In 2004 I had reached a modicum of success in my first career. I was a general manager for GNC, ran a top 200 store, had great staff and bosses, and still had enough energy to pursue hobbies outside of work. My daughter had been born the year before, and was turning into an adorable toddler.
I have also been a life long gamer. I started playing Nintendo games like Mario Brothers and Double Dragon with my parents as a young child. As I grew up I diversified my gaming. I ended up growing into a PC gamer with simulation, real time strategy, role playing, and online games being some of favorites.
I had been watching (this was back when I still watched game announcements closely) the upcoming World of Warcraft. I was a huge Star Wars Galaxies (pre NGE is still my favorite MMO...) player, and had enjoyed playing Warcraft and Warcraft II a lot (I wasn't as big on III as I didn't really enjoy the hero mechanic). So I was excited to get into WoW's beta and subsequently pre-ordered.
What I could never have expected is the lasting impact WoW would have on my life.
Addons and WowAce
I've always enjoyed programming. I taught myself QBasic before I was ten and when I was 15 I asked for Visual Basic 5 for my birthday. I even went to college for computer science, but dropped out as the real world and responsibilities settled in. So when I started using WoW addons (Cosmos and then an early addon pack) I was soon drawn to tinkering with them.
One thing went to another and I started doing a simple, and currently abandoned, AutoRepair addon and went from there to working on Ace with Turan. In 2005 we started WowAce.com and that just led to a series of things I could never have imagined.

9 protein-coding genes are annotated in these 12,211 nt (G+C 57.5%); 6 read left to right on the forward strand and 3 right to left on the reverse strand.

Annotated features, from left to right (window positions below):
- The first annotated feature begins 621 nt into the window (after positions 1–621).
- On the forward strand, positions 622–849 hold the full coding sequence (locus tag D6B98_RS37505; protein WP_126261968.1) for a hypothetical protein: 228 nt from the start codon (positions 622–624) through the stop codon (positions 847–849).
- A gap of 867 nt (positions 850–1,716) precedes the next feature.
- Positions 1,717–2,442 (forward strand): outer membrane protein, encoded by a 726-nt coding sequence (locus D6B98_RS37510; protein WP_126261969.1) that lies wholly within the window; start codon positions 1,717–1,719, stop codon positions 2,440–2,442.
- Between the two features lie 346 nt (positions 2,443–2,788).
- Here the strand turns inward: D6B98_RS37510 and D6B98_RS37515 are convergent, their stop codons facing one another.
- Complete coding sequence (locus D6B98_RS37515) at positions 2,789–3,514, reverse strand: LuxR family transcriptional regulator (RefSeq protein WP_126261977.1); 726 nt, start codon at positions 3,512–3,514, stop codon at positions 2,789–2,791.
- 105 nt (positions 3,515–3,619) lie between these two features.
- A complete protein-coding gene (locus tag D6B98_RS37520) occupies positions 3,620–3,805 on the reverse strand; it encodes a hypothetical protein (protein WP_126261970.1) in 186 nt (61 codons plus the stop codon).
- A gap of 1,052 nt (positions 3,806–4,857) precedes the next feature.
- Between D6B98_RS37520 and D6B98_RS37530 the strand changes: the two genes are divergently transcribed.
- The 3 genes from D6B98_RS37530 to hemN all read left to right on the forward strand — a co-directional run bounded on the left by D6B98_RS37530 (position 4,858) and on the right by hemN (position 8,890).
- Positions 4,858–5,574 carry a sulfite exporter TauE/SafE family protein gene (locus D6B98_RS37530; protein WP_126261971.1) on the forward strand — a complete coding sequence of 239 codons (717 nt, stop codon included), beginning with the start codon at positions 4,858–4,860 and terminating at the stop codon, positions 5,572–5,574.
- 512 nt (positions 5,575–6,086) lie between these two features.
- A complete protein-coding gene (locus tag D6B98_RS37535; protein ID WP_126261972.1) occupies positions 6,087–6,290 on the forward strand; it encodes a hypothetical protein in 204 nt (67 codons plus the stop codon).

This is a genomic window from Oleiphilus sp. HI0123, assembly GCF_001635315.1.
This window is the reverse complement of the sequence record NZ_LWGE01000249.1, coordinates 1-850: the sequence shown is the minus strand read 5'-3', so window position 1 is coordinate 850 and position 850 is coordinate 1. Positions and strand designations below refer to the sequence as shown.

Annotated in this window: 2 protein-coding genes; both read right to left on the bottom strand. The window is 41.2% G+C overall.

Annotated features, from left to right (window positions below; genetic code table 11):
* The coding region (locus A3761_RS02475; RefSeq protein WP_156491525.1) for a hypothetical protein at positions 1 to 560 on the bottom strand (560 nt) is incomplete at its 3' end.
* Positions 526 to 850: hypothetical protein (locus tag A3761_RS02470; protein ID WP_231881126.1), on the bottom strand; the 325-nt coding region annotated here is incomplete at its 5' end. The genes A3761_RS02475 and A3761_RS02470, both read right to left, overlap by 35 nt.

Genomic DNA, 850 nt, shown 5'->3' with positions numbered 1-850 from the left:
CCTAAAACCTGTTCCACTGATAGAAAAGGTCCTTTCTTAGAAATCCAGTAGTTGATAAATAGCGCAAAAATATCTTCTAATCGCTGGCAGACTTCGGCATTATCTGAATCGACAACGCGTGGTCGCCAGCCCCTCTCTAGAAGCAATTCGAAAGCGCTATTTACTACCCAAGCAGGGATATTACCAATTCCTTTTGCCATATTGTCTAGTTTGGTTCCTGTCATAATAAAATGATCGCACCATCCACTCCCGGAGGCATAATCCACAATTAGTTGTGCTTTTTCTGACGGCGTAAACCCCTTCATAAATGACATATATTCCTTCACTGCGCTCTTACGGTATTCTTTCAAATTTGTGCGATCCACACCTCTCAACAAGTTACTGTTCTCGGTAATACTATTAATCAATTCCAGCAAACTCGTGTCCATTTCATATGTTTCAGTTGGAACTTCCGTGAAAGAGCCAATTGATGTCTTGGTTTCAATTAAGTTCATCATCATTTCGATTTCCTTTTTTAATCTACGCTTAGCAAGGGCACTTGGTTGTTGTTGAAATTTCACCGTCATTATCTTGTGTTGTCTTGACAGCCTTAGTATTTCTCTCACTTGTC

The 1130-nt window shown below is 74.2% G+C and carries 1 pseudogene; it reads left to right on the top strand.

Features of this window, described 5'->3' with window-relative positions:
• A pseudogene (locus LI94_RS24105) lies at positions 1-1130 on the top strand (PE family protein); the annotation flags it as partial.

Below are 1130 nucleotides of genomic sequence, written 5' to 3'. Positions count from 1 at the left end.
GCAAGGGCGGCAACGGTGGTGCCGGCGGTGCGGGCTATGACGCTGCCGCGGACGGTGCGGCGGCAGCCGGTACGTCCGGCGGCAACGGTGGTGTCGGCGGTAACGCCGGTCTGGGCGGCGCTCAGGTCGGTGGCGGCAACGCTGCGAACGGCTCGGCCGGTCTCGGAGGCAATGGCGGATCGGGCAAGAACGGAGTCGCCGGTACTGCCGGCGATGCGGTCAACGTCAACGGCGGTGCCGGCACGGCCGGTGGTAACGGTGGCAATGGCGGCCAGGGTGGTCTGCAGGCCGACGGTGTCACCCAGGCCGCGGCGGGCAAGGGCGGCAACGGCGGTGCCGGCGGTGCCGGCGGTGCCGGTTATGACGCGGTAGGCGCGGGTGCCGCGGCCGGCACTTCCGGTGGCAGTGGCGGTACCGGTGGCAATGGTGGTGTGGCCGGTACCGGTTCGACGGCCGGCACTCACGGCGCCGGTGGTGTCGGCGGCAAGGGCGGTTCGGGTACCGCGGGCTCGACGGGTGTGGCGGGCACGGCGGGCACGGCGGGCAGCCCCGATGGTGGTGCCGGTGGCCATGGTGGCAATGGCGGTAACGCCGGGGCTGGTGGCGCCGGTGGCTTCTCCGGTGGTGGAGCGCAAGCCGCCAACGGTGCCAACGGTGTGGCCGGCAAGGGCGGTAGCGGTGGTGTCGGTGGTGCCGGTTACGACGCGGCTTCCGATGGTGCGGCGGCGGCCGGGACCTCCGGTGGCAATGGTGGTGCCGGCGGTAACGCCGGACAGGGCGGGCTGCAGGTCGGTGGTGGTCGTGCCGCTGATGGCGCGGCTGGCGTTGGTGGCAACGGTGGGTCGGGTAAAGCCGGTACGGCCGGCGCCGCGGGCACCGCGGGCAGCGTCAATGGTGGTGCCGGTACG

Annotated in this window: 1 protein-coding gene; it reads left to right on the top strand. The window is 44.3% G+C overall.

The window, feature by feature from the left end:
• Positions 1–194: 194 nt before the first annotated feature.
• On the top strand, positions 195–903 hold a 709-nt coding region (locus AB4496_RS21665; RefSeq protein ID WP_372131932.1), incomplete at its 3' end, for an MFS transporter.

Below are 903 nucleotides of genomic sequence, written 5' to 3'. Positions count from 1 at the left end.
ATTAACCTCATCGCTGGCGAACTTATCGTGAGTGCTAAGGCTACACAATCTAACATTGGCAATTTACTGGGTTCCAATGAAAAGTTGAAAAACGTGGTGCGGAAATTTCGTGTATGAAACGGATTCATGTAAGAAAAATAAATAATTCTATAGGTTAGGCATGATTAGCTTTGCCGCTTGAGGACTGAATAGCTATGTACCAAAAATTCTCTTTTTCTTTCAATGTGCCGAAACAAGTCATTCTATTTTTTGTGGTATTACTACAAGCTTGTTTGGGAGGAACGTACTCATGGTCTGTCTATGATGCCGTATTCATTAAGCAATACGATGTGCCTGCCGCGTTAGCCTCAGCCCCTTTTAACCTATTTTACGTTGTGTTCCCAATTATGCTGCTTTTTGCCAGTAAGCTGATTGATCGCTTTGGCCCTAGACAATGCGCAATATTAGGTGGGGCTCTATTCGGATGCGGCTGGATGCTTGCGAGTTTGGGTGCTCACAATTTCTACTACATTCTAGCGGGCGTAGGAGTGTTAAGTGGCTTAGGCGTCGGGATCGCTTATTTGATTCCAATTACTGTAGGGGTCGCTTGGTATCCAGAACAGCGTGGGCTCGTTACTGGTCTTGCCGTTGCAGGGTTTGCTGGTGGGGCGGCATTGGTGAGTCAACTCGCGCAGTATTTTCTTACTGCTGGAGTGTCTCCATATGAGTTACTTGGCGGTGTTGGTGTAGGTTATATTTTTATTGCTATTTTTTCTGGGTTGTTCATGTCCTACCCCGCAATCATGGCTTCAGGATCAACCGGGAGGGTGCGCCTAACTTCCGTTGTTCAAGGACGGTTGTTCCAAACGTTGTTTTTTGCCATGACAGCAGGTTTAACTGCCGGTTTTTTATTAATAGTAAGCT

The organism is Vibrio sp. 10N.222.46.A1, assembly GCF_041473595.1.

By 2006 I had moved on to working for U-Haul, and WowAce had gotten bigger than I'd ever imagined. We were hosting hundreds of addons (all built on top of Ace), and there were more than a million users downloading them. Even looking back on it I'm floored by this.
Late in 2006 I had an opportunity I can only describe as a dream. I had spent the majority of my life breaking and learning about computers, building campy websites on the side, and dreaming of doing more.
Curse itself started off as one of the first repositories of WoW Addons. In a very real way Curse wouldn't be here today if WoW hadn't given us all this opportunity. I had been mirroring my work on Curse for a long time and through that I knew Hubert, Curse's CEO.
Through this connection I learned that Curse was going to go for it. Offices in the US, professional development team, and all the rest that entails. Along with this I was given the opportunity to join as one of the early development team.
At this point Curse wasn't the name it is today. It was a few guys in a flat in Germany. Quitting my stable job and abandoning my first career to go be a novice programmer for a no name internet company was, honestly, one of the scariest things I could do being a single father with a small child. After much deliberation I decided to take the plunge. It was an opportunity that if I didn't at least attempt I would always regret.
Since taking that plunge I've seen Curse go through some tough times and have been fortunate enough to fill a variety of roles. Python web development, Objective-C desktop development, I ran the PHP team, and helped oversee several other projects. Eventually I carved out a still growing role in IT and infrastructure.
Now, over eight years later, I'm the IT Director for Curse. I fight the good fight against DDoSes, ensure our uptime (we hit 99.9969% in 2014), and help support new endeavors like CurseVoice.
It's been a crazy ride, and yesterday the fine people at Blizzard sent me a little statue.
It brought to mind, yet again, the thoughts that I owe so much to this little game. I know I'm not unique in this regards, but I wanted to write this to say thank you back.
Thank you Blizzard, thank you for making something cool, this little game, a game that has changed every facet of my life.